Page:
I've not done any experimenting with honey bee hives but I have been doing a few experiments with my native stingless bees to make small healthy nuc's which have been very successful.
Normally nuc's for stingless bees aren't made and hives are split in half to create two hives which can also cause problems for a short time while the hives are rebuilding, you also have to wait a long time before you can split again making it hard to produce many new hives, I also have to make each hive box by hand which also would limit how many splits I could do.
I knew some keepers use bamboo to make stingless bee hives so I cut myself a few stalks of bamboo and cut each one just the right size to fit a small nuc colony of bees and allowed the bamboo to dry after I cut each in half and added some honey pots and pollen to each one, I added brood from two hives in each nuc only taking a small amount of brood from both hives, one part of brood with a queen cell and workers cells but no bees and the other with worker cells and adult bees, I'd then glue the two parts of bamboo together with propolis.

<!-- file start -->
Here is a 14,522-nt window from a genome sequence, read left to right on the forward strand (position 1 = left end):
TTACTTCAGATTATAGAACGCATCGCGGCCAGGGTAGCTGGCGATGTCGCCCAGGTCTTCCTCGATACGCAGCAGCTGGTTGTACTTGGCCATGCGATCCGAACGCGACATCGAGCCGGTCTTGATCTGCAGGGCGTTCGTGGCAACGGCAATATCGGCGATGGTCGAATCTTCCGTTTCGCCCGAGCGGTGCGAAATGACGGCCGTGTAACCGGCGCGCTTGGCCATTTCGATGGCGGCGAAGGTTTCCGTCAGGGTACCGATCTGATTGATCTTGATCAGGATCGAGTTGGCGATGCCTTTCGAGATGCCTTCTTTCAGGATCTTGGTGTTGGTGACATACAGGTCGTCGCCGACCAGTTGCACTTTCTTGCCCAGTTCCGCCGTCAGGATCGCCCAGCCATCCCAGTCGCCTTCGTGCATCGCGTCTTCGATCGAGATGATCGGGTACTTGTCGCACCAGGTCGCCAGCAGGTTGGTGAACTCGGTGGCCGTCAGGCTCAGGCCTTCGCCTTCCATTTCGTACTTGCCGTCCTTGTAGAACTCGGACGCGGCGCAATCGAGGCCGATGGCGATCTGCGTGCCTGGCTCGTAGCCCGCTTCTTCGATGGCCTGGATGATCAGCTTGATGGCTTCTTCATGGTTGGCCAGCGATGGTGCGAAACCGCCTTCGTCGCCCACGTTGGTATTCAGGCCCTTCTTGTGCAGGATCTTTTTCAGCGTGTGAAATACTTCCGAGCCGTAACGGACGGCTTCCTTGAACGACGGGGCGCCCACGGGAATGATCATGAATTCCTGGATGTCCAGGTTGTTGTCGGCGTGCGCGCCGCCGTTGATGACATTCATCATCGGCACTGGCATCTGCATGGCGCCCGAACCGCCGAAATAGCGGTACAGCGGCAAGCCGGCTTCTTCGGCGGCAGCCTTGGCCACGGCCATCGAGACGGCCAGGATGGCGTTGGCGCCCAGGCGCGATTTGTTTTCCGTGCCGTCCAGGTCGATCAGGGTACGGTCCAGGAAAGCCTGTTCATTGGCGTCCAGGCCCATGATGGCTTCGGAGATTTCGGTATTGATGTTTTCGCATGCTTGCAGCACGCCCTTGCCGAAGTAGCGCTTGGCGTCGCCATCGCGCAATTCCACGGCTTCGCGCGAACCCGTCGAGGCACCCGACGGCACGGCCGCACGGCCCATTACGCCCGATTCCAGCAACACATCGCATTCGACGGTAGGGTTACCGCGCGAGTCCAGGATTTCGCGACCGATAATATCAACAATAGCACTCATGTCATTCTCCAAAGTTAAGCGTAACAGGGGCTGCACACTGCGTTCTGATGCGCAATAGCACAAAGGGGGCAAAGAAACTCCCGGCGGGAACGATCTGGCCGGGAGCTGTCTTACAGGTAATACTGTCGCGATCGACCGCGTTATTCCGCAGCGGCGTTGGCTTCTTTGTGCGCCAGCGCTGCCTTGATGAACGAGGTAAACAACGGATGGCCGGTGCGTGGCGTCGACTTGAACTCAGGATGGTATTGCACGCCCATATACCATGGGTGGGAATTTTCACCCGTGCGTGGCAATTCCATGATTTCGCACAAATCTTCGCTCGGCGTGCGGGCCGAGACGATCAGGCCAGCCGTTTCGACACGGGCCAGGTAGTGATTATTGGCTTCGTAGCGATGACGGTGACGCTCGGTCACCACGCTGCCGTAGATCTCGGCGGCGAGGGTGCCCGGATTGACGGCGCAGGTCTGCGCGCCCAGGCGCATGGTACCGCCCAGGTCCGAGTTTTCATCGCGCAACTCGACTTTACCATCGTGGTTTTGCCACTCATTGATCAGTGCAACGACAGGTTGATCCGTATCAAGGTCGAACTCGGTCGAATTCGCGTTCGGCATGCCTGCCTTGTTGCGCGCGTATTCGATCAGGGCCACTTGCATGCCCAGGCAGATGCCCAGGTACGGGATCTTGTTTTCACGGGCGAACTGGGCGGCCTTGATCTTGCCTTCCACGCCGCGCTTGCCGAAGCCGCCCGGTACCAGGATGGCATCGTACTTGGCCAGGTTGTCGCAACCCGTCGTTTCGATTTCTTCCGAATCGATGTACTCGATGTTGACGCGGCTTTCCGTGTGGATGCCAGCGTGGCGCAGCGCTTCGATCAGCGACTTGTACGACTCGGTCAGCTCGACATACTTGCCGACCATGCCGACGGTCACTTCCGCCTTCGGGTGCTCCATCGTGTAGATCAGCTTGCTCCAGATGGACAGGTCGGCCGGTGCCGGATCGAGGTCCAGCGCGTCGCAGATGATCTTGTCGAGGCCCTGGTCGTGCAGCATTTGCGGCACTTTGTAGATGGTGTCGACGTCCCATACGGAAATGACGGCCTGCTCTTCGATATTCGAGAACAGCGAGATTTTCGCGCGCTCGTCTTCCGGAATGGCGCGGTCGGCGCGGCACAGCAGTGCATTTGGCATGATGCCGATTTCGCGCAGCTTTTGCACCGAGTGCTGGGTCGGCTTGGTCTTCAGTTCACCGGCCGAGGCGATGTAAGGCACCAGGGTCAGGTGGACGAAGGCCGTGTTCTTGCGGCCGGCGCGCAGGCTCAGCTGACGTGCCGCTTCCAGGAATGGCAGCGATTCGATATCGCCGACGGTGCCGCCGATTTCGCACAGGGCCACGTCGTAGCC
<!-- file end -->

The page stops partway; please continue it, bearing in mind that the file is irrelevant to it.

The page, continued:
I set up my bamboo nuc's in different locations and waited to see how they'd fair, to my surprise all my nuc's survived and progressed very quickly, meanwhile the parent hives also remain strong and rebuild much quicker allowing me to make more then enough nuc's.
I choose two related hives when taking sets of brood and only add the queen before she hatches as Australian native bees do not accept a new queen even if their queenless and have no way to make their own, however they will accept brood.